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225 pages, Hardcover
First published September 15, 2015
I still feel awe for us ... for the great courage all of us show in trying to wring some truth from the godawful mess of a single life. To bring oneself to others makes the whole planet less lonely. The nobility of everybody trying boggles the mind. ... None of us can ever know the value of our lives, or how our separate and silent scribbling may add to the amenity of the world, if only by how radically it changes us, one and by one.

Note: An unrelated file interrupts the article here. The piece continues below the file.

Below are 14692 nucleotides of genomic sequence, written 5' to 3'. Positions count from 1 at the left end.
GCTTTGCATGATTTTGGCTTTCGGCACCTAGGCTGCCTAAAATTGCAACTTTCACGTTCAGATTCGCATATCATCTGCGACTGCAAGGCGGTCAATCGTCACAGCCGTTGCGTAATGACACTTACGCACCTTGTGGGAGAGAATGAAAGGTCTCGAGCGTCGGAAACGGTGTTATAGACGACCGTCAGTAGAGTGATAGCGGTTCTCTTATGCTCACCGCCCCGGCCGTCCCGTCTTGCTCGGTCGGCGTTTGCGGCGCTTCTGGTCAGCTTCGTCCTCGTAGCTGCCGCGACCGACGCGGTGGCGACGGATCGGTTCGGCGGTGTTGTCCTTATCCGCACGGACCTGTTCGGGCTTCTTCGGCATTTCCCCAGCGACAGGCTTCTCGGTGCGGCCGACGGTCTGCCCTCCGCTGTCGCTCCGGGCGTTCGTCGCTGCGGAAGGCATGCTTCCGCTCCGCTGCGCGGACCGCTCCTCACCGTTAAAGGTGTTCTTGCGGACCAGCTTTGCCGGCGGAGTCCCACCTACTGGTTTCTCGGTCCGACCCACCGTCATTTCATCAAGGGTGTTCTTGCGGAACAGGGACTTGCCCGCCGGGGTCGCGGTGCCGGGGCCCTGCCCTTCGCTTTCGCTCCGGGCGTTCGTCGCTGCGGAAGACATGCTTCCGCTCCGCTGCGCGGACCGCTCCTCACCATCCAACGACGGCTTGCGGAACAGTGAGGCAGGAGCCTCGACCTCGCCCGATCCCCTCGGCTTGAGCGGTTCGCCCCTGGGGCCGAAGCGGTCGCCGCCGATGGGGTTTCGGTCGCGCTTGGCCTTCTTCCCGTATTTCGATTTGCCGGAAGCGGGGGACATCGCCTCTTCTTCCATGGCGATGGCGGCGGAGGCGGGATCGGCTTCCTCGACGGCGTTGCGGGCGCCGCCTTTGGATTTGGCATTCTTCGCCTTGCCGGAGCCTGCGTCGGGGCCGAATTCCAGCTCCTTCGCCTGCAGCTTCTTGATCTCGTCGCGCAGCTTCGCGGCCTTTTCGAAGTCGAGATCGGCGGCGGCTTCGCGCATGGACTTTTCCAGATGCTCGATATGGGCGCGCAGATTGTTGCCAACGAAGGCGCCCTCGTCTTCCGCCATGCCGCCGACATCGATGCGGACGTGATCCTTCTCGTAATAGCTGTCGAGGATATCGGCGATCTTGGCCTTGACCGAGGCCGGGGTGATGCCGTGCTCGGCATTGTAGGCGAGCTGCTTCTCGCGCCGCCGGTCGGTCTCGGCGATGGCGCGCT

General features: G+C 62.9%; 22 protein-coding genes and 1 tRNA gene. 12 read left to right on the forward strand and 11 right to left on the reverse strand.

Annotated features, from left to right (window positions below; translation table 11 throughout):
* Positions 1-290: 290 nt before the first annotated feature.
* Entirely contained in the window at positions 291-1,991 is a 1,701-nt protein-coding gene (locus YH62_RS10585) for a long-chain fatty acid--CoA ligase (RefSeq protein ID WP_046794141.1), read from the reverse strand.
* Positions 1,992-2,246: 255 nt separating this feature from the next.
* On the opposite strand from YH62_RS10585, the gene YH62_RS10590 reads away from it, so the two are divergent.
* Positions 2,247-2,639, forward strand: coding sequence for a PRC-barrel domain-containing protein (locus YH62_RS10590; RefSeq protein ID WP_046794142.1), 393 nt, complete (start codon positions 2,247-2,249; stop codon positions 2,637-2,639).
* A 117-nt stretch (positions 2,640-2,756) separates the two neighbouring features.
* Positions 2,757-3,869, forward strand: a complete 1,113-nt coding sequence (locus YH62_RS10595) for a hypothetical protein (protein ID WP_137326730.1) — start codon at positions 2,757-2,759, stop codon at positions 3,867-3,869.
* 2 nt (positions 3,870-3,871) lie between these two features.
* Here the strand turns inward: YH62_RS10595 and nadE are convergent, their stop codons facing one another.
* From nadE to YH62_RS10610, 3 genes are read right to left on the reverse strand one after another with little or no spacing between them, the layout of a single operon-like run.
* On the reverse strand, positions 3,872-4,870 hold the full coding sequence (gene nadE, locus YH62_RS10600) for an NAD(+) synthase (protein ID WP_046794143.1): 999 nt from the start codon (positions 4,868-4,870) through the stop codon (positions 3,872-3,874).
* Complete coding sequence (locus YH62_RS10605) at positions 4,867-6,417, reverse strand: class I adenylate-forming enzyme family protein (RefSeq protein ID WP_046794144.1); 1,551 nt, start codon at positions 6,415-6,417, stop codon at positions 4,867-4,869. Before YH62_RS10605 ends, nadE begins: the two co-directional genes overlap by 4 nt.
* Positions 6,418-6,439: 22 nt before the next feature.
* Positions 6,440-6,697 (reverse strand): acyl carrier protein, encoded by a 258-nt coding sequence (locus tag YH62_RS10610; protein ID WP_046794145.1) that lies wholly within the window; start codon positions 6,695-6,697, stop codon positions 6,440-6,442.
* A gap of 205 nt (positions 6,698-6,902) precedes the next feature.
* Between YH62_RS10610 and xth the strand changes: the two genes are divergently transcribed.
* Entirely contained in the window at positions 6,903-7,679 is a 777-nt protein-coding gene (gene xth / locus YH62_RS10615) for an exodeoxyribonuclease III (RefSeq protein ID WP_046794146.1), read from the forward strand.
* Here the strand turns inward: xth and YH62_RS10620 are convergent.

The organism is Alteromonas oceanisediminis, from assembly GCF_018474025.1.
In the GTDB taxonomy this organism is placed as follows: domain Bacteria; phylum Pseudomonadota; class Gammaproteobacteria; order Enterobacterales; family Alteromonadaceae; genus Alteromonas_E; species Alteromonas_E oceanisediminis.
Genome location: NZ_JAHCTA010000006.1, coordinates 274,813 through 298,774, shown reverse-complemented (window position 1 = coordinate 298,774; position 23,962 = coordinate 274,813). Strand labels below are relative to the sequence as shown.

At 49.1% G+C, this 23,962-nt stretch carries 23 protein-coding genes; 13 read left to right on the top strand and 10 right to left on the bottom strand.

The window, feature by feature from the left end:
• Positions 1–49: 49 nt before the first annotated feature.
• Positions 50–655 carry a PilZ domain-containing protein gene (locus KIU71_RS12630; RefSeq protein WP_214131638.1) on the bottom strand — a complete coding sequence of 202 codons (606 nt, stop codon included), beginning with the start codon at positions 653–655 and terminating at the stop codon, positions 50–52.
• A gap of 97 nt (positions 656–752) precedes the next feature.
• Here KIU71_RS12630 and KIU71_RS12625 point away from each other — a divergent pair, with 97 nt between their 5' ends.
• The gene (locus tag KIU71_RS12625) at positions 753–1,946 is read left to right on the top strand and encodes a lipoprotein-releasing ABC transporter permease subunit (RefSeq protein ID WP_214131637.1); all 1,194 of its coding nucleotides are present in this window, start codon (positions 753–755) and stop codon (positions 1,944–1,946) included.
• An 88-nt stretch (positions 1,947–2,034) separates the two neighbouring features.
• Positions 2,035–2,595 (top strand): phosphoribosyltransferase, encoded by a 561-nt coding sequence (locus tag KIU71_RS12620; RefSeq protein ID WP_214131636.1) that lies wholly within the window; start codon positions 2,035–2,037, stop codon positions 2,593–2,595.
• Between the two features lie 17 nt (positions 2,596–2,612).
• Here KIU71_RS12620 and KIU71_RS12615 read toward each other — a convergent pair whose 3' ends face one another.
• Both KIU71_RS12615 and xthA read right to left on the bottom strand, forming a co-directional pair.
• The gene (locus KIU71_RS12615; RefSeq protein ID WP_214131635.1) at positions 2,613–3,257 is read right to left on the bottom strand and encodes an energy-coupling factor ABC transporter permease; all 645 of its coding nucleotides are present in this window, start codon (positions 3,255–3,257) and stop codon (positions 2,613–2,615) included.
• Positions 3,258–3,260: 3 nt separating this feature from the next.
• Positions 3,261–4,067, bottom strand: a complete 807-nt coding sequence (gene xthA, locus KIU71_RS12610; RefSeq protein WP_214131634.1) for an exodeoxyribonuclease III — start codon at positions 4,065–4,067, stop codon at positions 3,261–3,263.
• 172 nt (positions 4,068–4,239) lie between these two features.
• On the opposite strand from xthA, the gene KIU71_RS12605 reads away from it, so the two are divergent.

In a private workshop with Etheridge Knight--an ex-con from Mississippi and elsewhere, ashy of knee and with hands rusty enough to strike a match on--he scolded me about the pretentious pages I turned in. Way before poetry slams, he used to take us into bars or onto crowded buses to read out loud. Facing a listing drunk or a footsore commuter, you figure out pretty quick how irrelevant much of your drivel is.I love this quote not just because I love picturing writing students reading aloud on buses, but also because it sums up Mary Karr so well. Etheridge Knight must have succeeded in draining all the pretentiousness out of her, because for all her obvious, copious talent, she comes across as very real, honest, and unfussy in The Art of Memoir.